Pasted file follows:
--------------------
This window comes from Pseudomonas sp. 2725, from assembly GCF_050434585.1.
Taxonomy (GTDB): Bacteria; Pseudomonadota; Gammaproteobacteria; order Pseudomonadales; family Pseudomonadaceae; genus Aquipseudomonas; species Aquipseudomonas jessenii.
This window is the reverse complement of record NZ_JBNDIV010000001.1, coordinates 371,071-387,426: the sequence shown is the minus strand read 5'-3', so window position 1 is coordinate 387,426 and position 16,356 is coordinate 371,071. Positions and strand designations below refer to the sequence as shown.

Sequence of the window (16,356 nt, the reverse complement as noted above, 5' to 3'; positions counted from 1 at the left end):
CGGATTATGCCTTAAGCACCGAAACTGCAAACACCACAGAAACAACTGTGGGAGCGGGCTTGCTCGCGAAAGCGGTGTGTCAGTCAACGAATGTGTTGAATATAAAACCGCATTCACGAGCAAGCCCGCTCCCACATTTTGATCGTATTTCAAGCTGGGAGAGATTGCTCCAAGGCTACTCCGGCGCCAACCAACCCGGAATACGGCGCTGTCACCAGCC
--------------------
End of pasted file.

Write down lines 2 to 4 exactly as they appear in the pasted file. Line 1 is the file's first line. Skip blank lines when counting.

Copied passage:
Taxonomy (GTDB): Bacteria; Pseudomonadota; Gammaproteobacteria; order Pseudomonadales; family Pseudomonadaceae; genus Aquipseudomonas; species Aquipseudomonas jessenii.
This window is the reverse complement of record NZ_JBNDIV010000001.1, coordinates 371,071-387,426: the sequence shown is the minus strand read 5'-3', so window position 1 is coordinate 387,426 and position 16,356 is coordinate 371,071. Positions and strand designations below refer to the sequence as shown.

Sequence of the window (16,356 nt, the reverse complement as noted above, 5' to 3'; positions counted from 1 at the left end):